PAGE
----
New Parliamentary Budget Office costings on the Stage Three Tax Cuts, which had been requested by the Greens, has revealed that the cost is rising and now sits at $20 billion for the first year (2024), and will increase each financial year to $42 billion in 2033-34. This is a total of $313 billion, and it is likely to end up costing even more.
Any decent and caring human being should be moved to anger and turn their back on anyone who promotes this obscenity.
The numbers speak for themselves. They reveal how much that small group at the top of the income pyramid is taking, and how little everyone else is getting in the face of an ongoing rise in the cost of living. Those in the middle get small shift in the tax margins, and what they gain is a sop that will soon be taken over by inflation. The share of national income will keep on flowing outwards. Those on annual incomes less than $45,000 get nothing. The screws will continue to tighten on government expenditure on services that benefit the majority.
Pocketing the money are those with incomes over $180,000 a year. Most of this will go to a much smaller group of billionaires. The much larger group in the middle-income range will be given a sop through modest marginal tax bracket adjustments. Not big enough to deliver any real change, and this will soon be eaten away by inflation. Those with an income below 45,000 a year will get absolutely nothing.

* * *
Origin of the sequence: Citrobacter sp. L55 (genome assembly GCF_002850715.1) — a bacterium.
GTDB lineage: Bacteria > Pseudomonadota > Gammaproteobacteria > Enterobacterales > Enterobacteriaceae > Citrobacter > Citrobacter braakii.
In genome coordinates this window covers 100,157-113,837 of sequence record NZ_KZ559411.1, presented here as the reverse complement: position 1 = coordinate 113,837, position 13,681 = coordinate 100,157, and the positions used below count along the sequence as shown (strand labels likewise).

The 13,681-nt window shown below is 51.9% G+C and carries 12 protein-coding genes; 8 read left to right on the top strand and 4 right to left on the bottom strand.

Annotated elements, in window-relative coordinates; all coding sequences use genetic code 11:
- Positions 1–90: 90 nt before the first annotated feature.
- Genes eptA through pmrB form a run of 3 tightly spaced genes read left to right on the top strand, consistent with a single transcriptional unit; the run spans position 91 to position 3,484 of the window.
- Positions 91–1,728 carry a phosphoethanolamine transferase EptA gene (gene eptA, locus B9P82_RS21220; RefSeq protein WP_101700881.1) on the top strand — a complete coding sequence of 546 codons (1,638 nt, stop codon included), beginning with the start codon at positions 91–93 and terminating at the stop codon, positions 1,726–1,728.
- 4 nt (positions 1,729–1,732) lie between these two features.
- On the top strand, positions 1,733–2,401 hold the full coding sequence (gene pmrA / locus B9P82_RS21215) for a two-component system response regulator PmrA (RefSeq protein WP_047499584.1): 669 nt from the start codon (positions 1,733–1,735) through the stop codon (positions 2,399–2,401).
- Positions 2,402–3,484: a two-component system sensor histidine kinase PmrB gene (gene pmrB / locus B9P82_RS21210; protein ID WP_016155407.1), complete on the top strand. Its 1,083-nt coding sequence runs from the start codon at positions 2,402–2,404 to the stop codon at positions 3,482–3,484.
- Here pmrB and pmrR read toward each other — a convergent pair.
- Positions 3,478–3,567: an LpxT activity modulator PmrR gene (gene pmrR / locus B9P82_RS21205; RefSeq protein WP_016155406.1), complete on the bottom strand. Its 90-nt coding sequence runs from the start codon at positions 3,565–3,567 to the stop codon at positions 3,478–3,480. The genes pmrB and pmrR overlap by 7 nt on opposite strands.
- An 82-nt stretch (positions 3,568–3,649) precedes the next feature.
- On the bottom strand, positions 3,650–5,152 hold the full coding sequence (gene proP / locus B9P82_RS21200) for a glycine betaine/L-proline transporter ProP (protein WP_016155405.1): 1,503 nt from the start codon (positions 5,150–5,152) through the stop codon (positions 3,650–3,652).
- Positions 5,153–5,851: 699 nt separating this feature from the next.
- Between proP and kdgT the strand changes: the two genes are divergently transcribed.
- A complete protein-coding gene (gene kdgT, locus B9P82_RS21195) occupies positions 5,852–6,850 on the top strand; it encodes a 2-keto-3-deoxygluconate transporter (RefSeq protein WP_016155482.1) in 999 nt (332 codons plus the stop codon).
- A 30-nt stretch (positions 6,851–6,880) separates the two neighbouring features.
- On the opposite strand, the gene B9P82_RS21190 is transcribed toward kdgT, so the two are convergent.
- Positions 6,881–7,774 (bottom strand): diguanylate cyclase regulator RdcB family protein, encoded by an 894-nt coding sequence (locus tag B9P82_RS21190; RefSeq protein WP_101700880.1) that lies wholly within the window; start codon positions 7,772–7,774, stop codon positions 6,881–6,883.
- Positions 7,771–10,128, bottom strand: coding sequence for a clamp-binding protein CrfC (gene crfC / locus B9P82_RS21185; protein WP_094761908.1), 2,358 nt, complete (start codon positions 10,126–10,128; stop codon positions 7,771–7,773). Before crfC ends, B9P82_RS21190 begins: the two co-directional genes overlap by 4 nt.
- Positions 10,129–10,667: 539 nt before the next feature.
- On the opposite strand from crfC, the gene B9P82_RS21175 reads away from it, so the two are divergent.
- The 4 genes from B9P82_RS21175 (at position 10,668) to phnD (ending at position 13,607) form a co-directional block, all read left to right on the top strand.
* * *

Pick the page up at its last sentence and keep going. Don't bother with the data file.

It’s those down the pyramid who will be paying the cost to line the pockets of those at the top of it, through the taxes they pay, and in the absence of services that could otherwise have been provided with this money.
For example, the money could have been used to lift those living below the poverty line and for the creation of affordable housing to address the rising cost of living crisis. Everyone should be up in arms over this failure.
While there is discontent over it, the lid has till now stopped this form boiling over. This lid is the political bipartisanship pushing it through.
The Coalition parties are supposed to stand up for the wealthy and Labor for working class Australians. It’s not quite like this in the real world. Political life within the framework of the existing political institutions demands those who seek to be the government to seek patronage in terms of dollar donations, entry into networks of power, and a positive media profile. There is always a price to be paid for patronage.